Christianity and Culture Christianity in a Postmodern World

The big three: Michael Foucault, Jacques Derrida and Richard Rorty

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The big three: Michael Foucault, Jacques Derrida and Richard Rorty.
Michael Foucault (1926-1984) A cultural historian or Archaeologist of knowledge.
“Man is an invention of recent date, and one perhaps nearing its end.” There is no such thing as human nature or the common human condition.”
Self is constituted in and through language.
Truth is a fabrication or a fiction.
Truth is the product of the practices that make it possible.
Science is not a methodology but an ideology.
“Knowledge… creates a progressive enslavement to its instinctive power.”
We need to deconstruct apparent knowledge to determine the conditions that brought it into existence.
History has no meaning. It is socially produced.
About literature (including the Bible), “The author does not precede the works.” (therefore the text does not have a single meaning…its “meaning” is determined by the ones who read it rather than the ones who write it.”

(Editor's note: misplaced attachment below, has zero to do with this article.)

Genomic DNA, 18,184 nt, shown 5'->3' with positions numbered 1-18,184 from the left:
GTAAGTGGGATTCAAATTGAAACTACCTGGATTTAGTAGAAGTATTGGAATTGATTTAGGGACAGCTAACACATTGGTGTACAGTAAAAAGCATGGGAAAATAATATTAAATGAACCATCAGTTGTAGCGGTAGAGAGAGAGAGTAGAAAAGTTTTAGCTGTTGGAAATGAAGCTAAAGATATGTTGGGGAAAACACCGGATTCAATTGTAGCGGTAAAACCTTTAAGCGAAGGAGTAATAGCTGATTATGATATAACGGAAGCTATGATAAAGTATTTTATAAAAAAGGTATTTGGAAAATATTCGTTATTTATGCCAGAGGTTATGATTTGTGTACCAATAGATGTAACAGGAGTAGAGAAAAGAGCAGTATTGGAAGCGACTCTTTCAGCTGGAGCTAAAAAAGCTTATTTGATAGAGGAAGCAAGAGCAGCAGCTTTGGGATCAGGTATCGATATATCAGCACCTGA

1975 plunged into the gay community in San Francisco and more especially the consensual sado-masochistic activities in the bath houses. In 1984 he died of AIDS.
Jacques Derrida (1930-2004)
“When we write, our writing quickly becomes disengaged from us. It is no longer dependent on us for existence.
A word does not have a fixed meaning, but derives its meaning from its relations within the language system. In other words, the “book” is actually our “reading” of the text.
“Reading is a violent act of mastery over the text.” (in other words there are millions of

Books of Luke or John or Romans)

Richard Rorty (1931-2007) Pragmatic Postmodernism. A less pessimistic postmodernist. Married a Mormon woman.
Truth a matter of human convention.
Looks for coherence rather than correspondence Statements are “true” insofar as they cohere with the entire system of beliefs. Truth is what works. What is right is what is useful. Perhaps some bits of tradition might be useful. Truth is truth for us, but we should seek better kinds of truths by looking for coherence. “What matters is our loyalty to other human beings clinging together against the dark, not our hope of getting things right.”

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